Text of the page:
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Super Bowl (#110 of 18)

Through the Years: Madonna’s "Like a Prayer" at 25

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Through the Years: Madonna’s “Like a Prayer” at 25
Through the Years: Madonna’s “Like a Prayer” at 25

“Like a Virgin” may be Madonna’s most iconic hit, but “Like a Prayer,” which turns 25 today, is by all accounts her most broadly beloved contribution to the pop-music canon, landing at #7 on our list of the Best Singles of the 1980s. Even the singer’s most ardent critics can’t help but bow at the altar of the song, a gospel-infused conflation of spiritual and sexual ecstasy that helped transform Madge from ’80s pop tart to bona fide icon. To celebrate this sacred anniversary, we’re taking a look back at the song’s evolution over the last quarter century.

On Trend The Year of Beyoncé

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On Trend: The Year of Beyoncé

Columbia Records

On Trend: The Year of Beyoncé

If you’ve walked through New York City lately (or, in all likelihood, any major city), you’ve probably been unable to escape Beyoncé’s face. It’s on the posters still pushing her heavily-rotated HBO doc, Life Is But a Dream; it’s on Pepsi ads that first emerged for her Super Bowl halftime show, sponsored by the soda; it’s on promos for Love Songs, the Destiny’s Child compilation album released earlier this year; and it’s on the cover of the March issue of Vogue, which unapologetically declares that the “Queen B” “rules the world.” Written by Jason Gay, the Vogue article, like the HBO film, isn’t especially revealing, and it feels as if it were shaped, to some degree, within the diva’s control, right down to the closing sentence that wholesomely acknowledges the promise embodied by Blue Ivy Carter, Beyoncé and Jay-Z’s one-year-old daughter. The story—which, in a rarity for Vogue, includes a straight-on shot of its subject smiling—registers as one more part of the carefully calibrated Beyoncé machine, which is programmed to put forth an image as sexy and glamorous as it is untarnished and accessible. Such is not to say, necessarily, that Gay’s article rings false, but that it, like the artist herself, carries a constant aura of choreographed perfection, which, now, in the wake of marriage, childbirth, and continuing endorsements from the First Family, is tinged with a new layer of human transparency. Perhaps that layer was always there, and is just now more apparent. In any case, of the many affirmations made within the commendatory Vogue spread, one that leaps off the page is already clear to anyone with eyes: This year, “Beyoncé will be in your life like she’s never been before.”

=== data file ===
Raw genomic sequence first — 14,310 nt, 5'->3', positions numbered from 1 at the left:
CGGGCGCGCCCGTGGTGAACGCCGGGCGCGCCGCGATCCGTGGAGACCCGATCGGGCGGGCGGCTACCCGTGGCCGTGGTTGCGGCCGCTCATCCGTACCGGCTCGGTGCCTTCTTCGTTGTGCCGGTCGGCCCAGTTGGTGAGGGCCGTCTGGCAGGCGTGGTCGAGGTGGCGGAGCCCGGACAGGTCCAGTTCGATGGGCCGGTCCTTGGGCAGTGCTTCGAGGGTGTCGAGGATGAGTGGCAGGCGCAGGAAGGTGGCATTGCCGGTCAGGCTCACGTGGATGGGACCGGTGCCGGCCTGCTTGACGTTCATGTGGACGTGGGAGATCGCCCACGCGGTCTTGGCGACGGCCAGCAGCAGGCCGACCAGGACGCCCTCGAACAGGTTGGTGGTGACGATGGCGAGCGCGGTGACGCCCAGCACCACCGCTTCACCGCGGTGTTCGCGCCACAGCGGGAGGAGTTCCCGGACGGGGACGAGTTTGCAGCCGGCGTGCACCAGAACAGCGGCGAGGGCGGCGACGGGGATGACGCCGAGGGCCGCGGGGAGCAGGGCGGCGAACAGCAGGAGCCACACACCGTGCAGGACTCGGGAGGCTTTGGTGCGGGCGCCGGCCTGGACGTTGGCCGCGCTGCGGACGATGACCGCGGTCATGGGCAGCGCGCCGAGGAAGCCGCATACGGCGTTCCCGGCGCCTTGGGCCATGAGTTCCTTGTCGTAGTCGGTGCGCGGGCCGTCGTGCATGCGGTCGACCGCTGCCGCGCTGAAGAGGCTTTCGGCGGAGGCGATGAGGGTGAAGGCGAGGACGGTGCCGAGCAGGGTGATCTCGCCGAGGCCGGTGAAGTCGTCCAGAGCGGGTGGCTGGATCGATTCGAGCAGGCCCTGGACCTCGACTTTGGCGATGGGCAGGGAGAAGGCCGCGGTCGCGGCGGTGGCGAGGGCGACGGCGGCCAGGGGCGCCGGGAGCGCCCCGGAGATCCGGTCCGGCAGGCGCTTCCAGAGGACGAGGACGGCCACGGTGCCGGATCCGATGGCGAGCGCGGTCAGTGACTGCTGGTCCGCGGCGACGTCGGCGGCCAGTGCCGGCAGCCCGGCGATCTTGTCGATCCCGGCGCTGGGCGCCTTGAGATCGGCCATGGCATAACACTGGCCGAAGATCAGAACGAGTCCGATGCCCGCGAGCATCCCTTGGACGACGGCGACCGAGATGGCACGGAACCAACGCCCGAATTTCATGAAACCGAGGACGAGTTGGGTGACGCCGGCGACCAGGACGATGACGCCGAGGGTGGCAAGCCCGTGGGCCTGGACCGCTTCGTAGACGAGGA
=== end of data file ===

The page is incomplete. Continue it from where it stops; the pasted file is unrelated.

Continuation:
Beyoncé‘s Super Bowl Power Surge

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Beyoncé’s Super Bowl Power Surge

Columbia Records

Beyoncé’s Super Bowl Power Surge

Beginning with a James Bond-style oscilloscope of concentric red lights throwing Beyoncé into silhouette, tonight’s half-time set at Super Bowl XLVII was quick, elegant, and full of elation. From laidback opener “Love on Top” through the rumored-therefore-guaranteed public reunion of Destiny’s Child, the set swung, stomped, and seduced in equal measure. And after that little brouhaha over having lip-synched the National Anthem at President Obama’s second inauguration last month, the singer made it clear as can be that this was real singing, in real time—with teensy exceptions, including the first verse of “Halo,” but one doesn’t like to nitpick.

Video Review: M.I.A., “Bad Girls”

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Video Review: M.I.A., “Bad Girls”
Video Review: M.I.A., “Bad Girls”

This Sunday, Maya Arulpragasam is going to the Super Bowl, which is like Harold Bloom going to Disney World. It’s hard to imagine M.I.A. having much fun at America’s premiere chauvinist orgy of consumption, and her recent interview with BBC’s Radio 1 suggests she was still trying to psych herself up for the event. “If you’re gonna go the Super Bowl,” she told Zane Lowe, “you might as well go with America’s biggest female icons.” And indeed, it’s somewhat gratifying to think of M.I.A., Nicki Minaj, and Madonna unleashing the hot pink stinker that is “Give Me All Your Lovin’” on the most hallowed ground of American masculinity, during a halftime show typically dedicated to the geezer-rock pantheon. Ultimately, though, not even M.I.A. can make playing the Super Bowl sound badass or defiant. Walking into the epicenter of the American media to sing and dance between millions-per-minute car commercials with two thoroughly mainstreamed pop stars can mean only one thing, and that’s that you yourself must also be a pop star.